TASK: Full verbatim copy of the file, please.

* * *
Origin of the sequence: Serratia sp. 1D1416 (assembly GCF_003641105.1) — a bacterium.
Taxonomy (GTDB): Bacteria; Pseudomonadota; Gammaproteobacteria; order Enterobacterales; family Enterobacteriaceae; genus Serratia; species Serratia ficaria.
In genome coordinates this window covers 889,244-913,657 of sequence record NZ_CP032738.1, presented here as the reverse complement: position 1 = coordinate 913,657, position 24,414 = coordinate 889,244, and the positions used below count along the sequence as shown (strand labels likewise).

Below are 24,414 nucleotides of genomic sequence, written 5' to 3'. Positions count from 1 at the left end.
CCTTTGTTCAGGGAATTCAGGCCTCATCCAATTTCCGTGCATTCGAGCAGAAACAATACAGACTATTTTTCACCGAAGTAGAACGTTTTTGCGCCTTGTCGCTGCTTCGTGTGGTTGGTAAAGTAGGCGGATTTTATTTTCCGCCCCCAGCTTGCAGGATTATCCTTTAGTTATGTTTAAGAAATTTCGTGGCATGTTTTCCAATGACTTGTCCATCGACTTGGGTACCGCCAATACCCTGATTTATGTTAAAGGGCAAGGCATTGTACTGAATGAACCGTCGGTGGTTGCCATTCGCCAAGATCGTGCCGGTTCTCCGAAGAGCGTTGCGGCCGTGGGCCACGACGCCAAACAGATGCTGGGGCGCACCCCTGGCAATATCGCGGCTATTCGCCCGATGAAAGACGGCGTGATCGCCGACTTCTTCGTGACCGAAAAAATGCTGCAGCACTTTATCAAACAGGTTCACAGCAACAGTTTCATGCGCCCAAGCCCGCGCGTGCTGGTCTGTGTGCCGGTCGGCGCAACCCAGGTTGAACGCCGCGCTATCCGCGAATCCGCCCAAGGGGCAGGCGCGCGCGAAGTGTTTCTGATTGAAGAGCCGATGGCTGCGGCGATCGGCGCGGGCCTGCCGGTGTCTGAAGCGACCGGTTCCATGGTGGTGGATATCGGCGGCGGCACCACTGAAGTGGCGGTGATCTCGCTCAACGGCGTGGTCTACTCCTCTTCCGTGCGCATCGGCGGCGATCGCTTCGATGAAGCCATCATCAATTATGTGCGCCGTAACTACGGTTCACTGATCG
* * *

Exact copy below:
Origin of the sequence: Serratia sp. 1D1416 (assembly GCF_003641105.1) — a bacterium.
Taxonomy (GTDB): Bacteria; Pseudomonadota; Gammaproteobacteria; order Enterobacterales; family Enterobacteriaceae; genus Serratia; species Serratia ficaria.
In genome coordinates this window covers 889,244-913,657 of sequence record NZ_CP032738.1, presented here as the reverse complement: position 1 = coordinate 913,657, position 24,414 = coordinate 889,244, and the positions used below count along the sequence as shown (strand labels likewise).

Below are 24,414 nucleotides of genomic sequence, written 5' to 3'. Positions count from 1 at the left end.
CCTTTGTTCAGGGAATTCAGGCCTCATCCAATTTCCGTGCATTCGAGCAGAAACAATACAGACTATTTTTCACCGAAGTAGAACGTTTTTGCGCCTTGTCGCTGCTTCGTGTGGTTGGTAAAGTAGGCGGATTTTATTTTCCGCCCCCAGCTTGCAGGATTATCCTTTAGTTATGTTTAAGAAATTTCGTGGCATGTTTTCCAATGACTTGTCCATCGACTTGGGTACCGCCAATACCCTGATTTATGTTAAAGGGCAAGGCATTGTACTGAATGAACCGTCGGTGGTTGCCATTCGCCAAGATCGTGCCGGTTCTCCGAAGAGCGTTGCGGCCGTGGGCCACGACGCCAAACAGATGCTGGGGCGCACCCCTGGCAATATCGCGGCTATTCGCCCGATGAAAGACGGCGTGATCGCCGACTTCTTCGTGACCGAAAAAATGCTGCAGCACTTTATCAAACAGGTTCACAGCAACAGTTTCATGCGCCCAAGCCCGCGCGTGCTGGTCTGTGTGCCGGTCGGCGCAACCCAGGTTGAACGCCGCGCTATCCGCGAATCCGCCCAAGGGGCAGGCGCGCGCGAAGTGTTTCTGATTGAAGAGCCGATGGCTGCGGCGATCGGCGCGGGCCTGCCGGTGTCTGAAGCGACCGGTTCCATGGTGGTGGATATCGGCGGCGGCACCACTGAAGTGGCGGTGATCTCGCTCAACGGCGTGGTCTACTCCTCTTCCGTGCGCATCGGCGGCGATCGCTTCGATGAAGCCATCATCAATTATGTGCGCCGTAACTACGGTTCACTGATCG